I’m sorry to hear about the death of Kazuhiko Kato, it’s a great loss for anime fans. Reading this post brought back memories of the first time I saw this movie in 1986. As a long time anime fan who’s been watching anime movies and series since the late 70’s I can’t overstate the impact that movies like DYRL, UY 2: Beautiful Dreamer, Nausicca, Galaxy Express 999, Night on the Galactic Railroad, and The Castle of Cagliostro had on creating the first masses of anime fans.

    Even Though some of these movies were made in the 1970’s, it seemed that they all made it to college anime clubs in subtitled form in the mid 1980’s. I remember seeing this film back in 1986 in a theater filled with a few hundred people, my eyes stayed riveted to the big screen for the entire movie, it took my breath away, and I know that the screening of DYRL created many lifelong anime fans.

    I still have my original VHS fansub copy of DYRL stored with pride next to my copies of the other movies I listed. I consider DYRL, along with those other movies to be the “Holy Grail” of early American anime fandom, they showed early fans how great anime could be.

    • What I’d give to see this in the theater! I saw this film in the early 90s while in high school, which confused me thoroughly since I had seen the original series in 1984 as a boy and by that time I had been watching Robotech which I had come to believe as canon.

      Nonetheless, I had never seen Macross look so amazing and the song itself gave me shivers. In high school I was into hardcore punk and metal, and made it a point to let people know how ‘hardcore’ I was. And yet this song gave me something powerful. Watching Minmay sing, at that point the anathema of what I considered cool, gave me shame because I loved it so much. I loved her so much.

      I remembered love then, as I do now.

  10. Pingback: Mechafetish on Macross: Do You Remember Love? « The Ghosts of Discussions

  11. kaeboo says:

    The victory belongs to the translator of the lyrics, and the interpreter of the melody.

    The irony of self-sacrifice all for the sake of love. The pain of losing someone special to another whom you can consider as another special person you also know. Letting go of your personal longings for the sake of the world. Tragic.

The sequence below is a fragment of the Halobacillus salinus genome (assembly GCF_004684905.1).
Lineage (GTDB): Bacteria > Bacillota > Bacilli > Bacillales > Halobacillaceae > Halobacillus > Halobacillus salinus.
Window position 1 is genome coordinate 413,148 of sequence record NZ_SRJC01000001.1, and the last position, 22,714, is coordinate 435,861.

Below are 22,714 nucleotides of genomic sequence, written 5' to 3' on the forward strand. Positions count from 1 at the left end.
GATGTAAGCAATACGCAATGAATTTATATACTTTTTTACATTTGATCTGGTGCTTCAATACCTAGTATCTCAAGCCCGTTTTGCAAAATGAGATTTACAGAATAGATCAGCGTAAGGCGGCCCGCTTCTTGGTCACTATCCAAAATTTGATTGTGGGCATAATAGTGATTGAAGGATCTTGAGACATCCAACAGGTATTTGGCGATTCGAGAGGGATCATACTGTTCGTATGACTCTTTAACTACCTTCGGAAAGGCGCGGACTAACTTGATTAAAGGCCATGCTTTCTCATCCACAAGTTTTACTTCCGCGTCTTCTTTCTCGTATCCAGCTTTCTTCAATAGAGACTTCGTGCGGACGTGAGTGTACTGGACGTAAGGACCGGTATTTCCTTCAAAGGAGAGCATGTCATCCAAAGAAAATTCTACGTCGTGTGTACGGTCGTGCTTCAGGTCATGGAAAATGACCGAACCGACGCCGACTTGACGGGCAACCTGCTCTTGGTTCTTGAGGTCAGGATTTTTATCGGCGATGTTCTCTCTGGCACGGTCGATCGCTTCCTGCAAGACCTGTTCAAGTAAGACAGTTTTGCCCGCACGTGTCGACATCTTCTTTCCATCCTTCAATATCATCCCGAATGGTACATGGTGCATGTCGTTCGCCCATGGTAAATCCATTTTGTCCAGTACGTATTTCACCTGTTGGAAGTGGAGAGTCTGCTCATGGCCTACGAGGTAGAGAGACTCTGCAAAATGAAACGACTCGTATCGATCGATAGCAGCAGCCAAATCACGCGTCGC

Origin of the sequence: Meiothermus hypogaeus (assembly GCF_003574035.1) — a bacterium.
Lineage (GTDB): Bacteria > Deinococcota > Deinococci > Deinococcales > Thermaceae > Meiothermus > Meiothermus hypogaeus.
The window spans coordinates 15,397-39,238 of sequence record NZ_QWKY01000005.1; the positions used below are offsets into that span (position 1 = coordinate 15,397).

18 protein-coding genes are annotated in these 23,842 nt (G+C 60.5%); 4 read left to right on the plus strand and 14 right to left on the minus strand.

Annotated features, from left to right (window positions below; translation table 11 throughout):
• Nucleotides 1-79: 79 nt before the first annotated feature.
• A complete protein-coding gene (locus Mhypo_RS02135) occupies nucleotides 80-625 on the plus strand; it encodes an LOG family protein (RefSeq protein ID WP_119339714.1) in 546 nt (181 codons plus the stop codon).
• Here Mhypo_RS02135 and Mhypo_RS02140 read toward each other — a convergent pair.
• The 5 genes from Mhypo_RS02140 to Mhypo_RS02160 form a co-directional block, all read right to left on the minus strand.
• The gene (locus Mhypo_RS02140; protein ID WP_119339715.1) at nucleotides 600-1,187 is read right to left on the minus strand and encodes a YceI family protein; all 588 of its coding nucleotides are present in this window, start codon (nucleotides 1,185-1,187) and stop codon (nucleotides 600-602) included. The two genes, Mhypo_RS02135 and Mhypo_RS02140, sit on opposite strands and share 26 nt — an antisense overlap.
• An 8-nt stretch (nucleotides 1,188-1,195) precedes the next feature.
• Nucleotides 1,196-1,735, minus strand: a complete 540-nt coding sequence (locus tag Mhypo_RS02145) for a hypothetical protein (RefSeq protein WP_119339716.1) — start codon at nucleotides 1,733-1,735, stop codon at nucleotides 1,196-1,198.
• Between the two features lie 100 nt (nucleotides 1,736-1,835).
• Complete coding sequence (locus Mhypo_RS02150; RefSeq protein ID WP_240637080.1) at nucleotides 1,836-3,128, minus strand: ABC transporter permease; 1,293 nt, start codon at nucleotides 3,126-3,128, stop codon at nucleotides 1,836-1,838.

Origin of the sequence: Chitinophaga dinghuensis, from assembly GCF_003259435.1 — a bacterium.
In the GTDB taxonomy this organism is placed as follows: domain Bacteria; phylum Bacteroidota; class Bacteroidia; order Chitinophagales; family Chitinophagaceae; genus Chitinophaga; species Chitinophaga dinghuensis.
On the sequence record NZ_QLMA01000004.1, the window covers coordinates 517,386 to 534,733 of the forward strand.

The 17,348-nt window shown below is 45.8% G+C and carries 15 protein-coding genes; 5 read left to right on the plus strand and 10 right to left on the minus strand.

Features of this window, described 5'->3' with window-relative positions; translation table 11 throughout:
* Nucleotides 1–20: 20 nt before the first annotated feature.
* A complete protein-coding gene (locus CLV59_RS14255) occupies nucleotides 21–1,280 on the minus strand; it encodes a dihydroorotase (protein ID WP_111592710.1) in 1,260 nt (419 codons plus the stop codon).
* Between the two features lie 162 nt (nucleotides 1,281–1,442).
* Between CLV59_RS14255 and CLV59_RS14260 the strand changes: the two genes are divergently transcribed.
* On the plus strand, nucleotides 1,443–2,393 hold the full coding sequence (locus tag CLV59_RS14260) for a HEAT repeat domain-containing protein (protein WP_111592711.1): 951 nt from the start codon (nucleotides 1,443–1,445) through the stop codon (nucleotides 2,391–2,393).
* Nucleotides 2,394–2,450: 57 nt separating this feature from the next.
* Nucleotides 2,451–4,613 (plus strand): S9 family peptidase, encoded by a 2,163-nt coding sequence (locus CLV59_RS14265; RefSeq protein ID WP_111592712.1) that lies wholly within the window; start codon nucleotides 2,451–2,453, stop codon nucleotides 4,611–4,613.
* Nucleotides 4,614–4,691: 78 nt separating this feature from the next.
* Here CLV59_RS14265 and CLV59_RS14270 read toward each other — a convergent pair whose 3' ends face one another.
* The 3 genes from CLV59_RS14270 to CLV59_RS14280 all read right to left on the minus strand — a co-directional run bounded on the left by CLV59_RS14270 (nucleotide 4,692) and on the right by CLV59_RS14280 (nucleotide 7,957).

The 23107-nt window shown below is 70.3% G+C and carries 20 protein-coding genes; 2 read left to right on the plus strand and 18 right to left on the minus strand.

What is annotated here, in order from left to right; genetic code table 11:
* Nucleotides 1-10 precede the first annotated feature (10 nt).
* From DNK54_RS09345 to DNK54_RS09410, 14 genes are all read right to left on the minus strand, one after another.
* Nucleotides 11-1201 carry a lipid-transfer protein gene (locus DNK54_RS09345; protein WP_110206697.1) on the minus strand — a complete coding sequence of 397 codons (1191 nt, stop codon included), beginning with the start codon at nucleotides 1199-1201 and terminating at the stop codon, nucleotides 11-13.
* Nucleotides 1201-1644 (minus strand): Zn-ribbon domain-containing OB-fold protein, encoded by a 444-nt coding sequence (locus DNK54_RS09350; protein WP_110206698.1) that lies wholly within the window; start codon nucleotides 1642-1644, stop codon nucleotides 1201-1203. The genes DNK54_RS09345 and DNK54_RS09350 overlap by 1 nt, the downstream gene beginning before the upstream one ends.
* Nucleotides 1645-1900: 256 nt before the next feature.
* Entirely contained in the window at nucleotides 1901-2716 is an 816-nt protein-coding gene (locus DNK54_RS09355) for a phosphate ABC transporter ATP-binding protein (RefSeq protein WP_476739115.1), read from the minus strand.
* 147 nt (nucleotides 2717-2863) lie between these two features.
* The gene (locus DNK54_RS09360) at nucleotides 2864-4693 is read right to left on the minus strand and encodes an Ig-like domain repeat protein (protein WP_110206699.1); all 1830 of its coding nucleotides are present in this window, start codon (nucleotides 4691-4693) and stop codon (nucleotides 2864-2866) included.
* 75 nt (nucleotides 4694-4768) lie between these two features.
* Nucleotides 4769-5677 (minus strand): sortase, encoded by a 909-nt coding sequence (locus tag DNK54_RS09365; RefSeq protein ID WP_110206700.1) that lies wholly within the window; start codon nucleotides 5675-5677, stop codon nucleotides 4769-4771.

Minmay, for me, embodies the typical person who chose her career over everything else. She accepted her loss in Hikaru but gained her name by accepting the song that she was to interpret.

    Misa, on the otherhand, chose to stand by her man and had her song being sung as her victory.

    Great post! 🙂 Congratulations.

    • Thanks. I appreciate the sympathies for Minmay as well. While I certainly think she has hordes of fans, I don’t get to hear much sympathy or kind words for her. Most of the time I meet Misa supporters. I don’t mind hehe, but I won’t deny being pleased with the sympathetic ink spilled for Minmay.

  12. Ningyo says:

    YES. Classic Macross.
    None of that newfad moe moe BS.

    Your takes on why characters do certain things and how this defines them is spot on.

    But meh, film adaptations usually receive a bit of rage from dogmatic fanbois. imo though, they do have one valid excuse; they have to cram an entire series of work into 115 minutes.

    I always loved how the old turn of Macross’ usage of drawn art over CGs and pastel-ish space backgrounds, as well as the art style of the time really brought out mysticism. It took space and warfare less literally, and painted it with a near magical theme. It wasn’t like with something like Gundam Z, where you’d go “Is that even possible, really >.>” – It was Macross; the fitting soundtrack, the involvement of alien technology, the stellar relationships of the characters and the sharp existentialism would make one feel immersed in a cosmic mystery much greater than oneself.

    That, and Roy Focker was always gar enough to keep you coming back for more.
    Pineapple Salad ;-;

    • Thanks man.

      I’m not that averse to moe, and you’ll find a lot of love for Macross Frontier here [->]

      I find your take on the magical theme intriguing. Wouldn’t you say Gundam was more interested in magic? Especially Mobile Suit Zeta Gundam with all the Newtype business going on, culminating with Kamille’s NT Barrier LOL. I actually think that Macross was far more devoted to physics than Gundam was, only saving the lulz for its plot about culture, music and song in the form of a pop idol saving the world.

      I daresay it works brilliantly.

      • Ningyo says:

        *facepalm* oyea, the NT godmode… gundam sings itself as a real robot series and is so prominent that I sort of took it for that for a moment. Okay, zeta was a pretty bad example, with all the ghosts flying around and shit. Then again even in Seed they had jesus yamato who never bloody died.